one or more existing members.
Third, the selection of music and videos to download would likely be
nearly as comprehensive as those on current P2P networks. Perhaps more
so, because friends often have similar tastes in music and videos, so
what one member didn't already have, another would be likely to have.
Fourth, all transfers could be encrypted. No one outside the private
ring would have any idea what was being transferred.
So, how might this work? Barbara has, I don't know, perhaps 400 or 500
audio CDs. I rip those CDs and encode them to MP3 and/or OGG. Or
perhaps I just leave them as .wav or .iso files. After all, 400 or 500
audio CDs is probably only a couple hundred gigabytes, and I have a lot
more hard disk space than that going unused. I publish the files to a
local directory, perhaps called /shared,
which is accessible to anyone in my private ring. Meanwhile, another
member of my private ring is busy ripping the first season of Buffy the Vampire Slayer and
publishing those files to his /shared
When he next logs on, the private P2P up pops up a What's New list that
shows the 500 CDs I just published. There are a few dozen CDs he
doesn't have but thinks he might like, so he highlights the titles he
wants and clicks Download. The private P2P software running on my
system receives his request, and starts sending the files to him, in
encrypted form, of course. While that's going on, another member of the
group checks the What's New list and finds the new Buffy files, which he starts
Later on, I check in, planning to upload a few more CDs, and find that
the first season of Buffy is
now available for download. I tell the P2P app to go get those files
for me. Because they're now on two different members' systems, my P2P
software can use the upload bandwidth of both systems simultaneously to
get the Buffy files faster.
But it doesn't really matter how long it takes, because they'll end up
on my system sooner or later. When that happens, my P2P software pops
up a notification to tell me they're now on my local hard drive and
available for burning to DVD or just to run directly from my hard
drive. I don't have any idea where specifically those files came from,
except that they're from a member of my ring and therefore trustworthy.
Similarly, no one who downloads the CDs I posted has any idea that they
came specifically from me, only that they were provided by a member of
his trusted ring.
Such a scheme would be a nightmare for the RIAA and MPAA. Thousands,
tens of thousands, hundreds of thousands of small rings would pop up,
each comprising from a half dozen to a couple dozen friends. Some
people would belong to two or three rings, so anything popular posted
on one ring might eventually become available on nearly all rings.
Unlike current P2P networks, which are all star-based in one way or
another, this network would be mesh-based. Even if RIAA or MPAA agents
somehow gained access to a ring, they would be stymied in their efforts
to unravel the thread. Initially, the only person they'd be able to
prove was a member of that ring would be the person who invited them to
join. Even if they were eventually able to uncover other members of the
ring, so what? They're merely friends sharing among themselves, which
is Fair Use.
And some more mail that I meant to post earlier...
BitTorrent and RSS feeds
Date: Wed, 29
Dec 2004 20:16:43 +0100
If you go to this BitTorrent site in Sweden:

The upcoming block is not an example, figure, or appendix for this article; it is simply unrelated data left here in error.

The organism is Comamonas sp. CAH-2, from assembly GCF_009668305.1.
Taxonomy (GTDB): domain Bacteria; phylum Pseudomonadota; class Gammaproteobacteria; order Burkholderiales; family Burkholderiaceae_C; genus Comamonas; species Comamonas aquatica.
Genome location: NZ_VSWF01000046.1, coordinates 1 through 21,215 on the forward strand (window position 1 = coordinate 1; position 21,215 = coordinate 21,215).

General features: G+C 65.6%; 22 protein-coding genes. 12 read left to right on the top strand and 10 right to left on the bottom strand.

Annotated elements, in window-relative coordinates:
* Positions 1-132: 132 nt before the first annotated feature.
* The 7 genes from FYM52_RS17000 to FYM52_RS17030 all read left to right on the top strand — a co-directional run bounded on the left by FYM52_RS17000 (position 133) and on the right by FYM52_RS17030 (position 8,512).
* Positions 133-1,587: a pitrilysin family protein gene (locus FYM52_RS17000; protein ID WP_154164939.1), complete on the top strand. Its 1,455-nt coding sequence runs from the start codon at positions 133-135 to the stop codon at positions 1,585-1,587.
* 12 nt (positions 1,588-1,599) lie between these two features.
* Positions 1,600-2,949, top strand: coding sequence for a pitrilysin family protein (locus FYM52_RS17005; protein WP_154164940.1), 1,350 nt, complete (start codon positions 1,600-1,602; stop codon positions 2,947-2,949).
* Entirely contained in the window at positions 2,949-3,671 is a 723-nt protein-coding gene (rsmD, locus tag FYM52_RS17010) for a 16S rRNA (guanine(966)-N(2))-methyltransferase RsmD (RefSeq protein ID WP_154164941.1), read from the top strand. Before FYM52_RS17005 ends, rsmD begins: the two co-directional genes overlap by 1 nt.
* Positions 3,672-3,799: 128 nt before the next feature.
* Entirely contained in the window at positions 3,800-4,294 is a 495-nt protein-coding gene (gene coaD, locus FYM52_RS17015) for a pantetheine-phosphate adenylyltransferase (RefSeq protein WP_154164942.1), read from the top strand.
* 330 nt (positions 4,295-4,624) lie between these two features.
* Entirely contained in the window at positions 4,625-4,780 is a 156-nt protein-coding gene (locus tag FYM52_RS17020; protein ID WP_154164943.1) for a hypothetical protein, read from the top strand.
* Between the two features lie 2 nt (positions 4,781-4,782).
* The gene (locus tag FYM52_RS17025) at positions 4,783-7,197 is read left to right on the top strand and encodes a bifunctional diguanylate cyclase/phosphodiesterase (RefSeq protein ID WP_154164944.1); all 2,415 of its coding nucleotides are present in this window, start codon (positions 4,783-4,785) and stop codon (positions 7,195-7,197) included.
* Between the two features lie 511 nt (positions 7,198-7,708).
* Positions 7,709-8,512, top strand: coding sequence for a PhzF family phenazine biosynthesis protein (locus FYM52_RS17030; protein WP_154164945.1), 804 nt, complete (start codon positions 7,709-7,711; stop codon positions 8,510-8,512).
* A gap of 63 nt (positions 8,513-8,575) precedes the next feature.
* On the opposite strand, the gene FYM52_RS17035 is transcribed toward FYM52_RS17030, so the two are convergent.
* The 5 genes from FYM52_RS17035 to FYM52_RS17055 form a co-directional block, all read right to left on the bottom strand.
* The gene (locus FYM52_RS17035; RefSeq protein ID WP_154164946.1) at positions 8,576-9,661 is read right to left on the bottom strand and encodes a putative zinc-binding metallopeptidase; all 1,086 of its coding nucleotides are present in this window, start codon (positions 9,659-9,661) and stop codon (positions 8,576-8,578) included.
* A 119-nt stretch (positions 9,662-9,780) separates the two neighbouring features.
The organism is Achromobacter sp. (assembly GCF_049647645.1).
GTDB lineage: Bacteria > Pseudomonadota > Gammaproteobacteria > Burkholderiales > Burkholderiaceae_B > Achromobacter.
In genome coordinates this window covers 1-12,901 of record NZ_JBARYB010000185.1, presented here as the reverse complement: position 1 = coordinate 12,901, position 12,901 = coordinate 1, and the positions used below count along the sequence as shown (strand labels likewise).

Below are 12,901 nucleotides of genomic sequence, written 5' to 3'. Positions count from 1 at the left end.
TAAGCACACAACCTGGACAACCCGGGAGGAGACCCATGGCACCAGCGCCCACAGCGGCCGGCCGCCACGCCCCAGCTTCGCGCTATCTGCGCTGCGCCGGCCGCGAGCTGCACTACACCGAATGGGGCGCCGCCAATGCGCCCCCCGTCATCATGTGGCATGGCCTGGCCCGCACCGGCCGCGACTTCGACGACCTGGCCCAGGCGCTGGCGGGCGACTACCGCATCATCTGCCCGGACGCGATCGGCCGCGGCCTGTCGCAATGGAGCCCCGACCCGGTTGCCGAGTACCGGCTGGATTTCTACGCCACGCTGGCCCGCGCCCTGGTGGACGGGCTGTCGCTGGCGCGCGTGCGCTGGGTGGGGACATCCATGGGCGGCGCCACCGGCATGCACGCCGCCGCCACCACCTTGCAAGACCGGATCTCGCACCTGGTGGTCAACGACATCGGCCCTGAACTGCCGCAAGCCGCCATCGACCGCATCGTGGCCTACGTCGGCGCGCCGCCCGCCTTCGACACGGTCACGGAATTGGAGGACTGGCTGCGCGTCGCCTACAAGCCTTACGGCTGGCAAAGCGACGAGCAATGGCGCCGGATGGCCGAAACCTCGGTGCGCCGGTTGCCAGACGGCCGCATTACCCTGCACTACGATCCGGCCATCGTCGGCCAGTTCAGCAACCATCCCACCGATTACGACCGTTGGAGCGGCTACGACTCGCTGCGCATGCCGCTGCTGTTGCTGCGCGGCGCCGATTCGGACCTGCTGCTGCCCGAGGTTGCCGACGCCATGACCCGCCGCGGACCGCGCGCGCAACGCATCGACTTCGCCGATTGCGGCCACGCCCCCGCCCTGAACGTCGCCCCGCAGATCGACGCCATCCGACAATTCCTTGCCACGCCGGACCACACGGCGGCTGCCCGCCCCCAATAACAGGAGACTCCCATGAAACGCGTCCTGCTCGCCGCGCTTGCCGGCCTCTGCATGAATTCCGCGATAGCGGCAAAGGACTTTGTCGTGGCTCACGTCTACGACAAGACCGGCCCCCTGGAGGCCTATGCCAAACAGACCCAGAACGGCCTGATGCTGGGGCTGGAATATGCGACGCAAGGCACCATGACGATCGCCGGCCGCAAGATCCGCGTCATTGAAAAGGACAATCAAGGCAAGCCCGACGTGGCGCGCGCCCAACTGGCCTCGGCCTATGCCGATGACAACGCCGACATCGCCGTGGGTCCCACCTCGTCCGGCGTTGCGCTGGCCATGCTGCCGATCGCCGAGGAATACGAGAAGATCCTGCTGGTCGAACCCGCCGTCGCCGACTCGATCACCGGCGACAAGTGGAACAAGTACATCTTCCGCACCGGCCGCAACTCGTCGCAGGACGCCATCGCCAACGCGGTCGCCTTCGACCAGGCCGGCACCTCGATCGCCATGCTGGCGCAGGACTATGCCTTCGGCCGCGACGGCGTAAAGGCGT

Check out the
link that has to do with legal threats. The guy who runs the site is
very much aware of his rights by law and he isn't nice when he responds
to the big firms that are trying to bully him. He publishes their
letters in full as well as his answers to them. Very funny reading
indeed! It would be great if more people had the balls to do something
like this. Just be aware that his site might take a long time to
respond because as you can imagine, his site is seeing more traffic
than it can handle after suprnova and others were shut down.
As for RSS
reading, did you know that Thunderbird has such a reader feature? It
works quite well. As for blogging software, try out Wordpress. It is
customisable and very easy to set up. Brian uses it (and so do I).
Heh. Go Swedes! It's nice to know that some countries still have
rational copyright laws.
I have used the RSS feature in Firefox, although I haven't used
Thunderbird. I'll take a look at it and WordPress. Thanks.
Date: Tue, 28
Dec 2004 19:52:30 -0500
mentioned Vonage again today, and I have had it for a few months, I
thought I would drop you a quick note to let you know my experiences so
In the few
months I have had it, I am only aware of two interruptions in service,
neither due to Vonage. One was due to an electrical power outage
and the other was due to a short interruption in my broadband (cable
modem) Internet connection.
I got the
$14.99 limited usage plan. With taxes and fees, it works out to
$16.94 per month. The only other cost was $39.95 for the "black
box." Although I am sure you want to get the unlimited usage plan since
you work from home, and therefore probably place a lot more calls than
Also I have
noticed that at least Linksys has a broadband router with VOIP black
box functionality built in. Actually they have two, one for
Vonage and one for the AT&T VOIP service.
If you decide
to sign up for Vonage, check at Best Buy or Circuit City to see if they
have a package which includes the black box which works out to be a
better deal that just signing up directly with Vonage. Or if
nothing else, let me know, and I'll send you a referral email which
will get each of us a free month of service if you use it to sign up.
drawback I have found with Vonage is that I live in an apartment, and I
can't do anything to run phone wires. Which wouldn't be that bad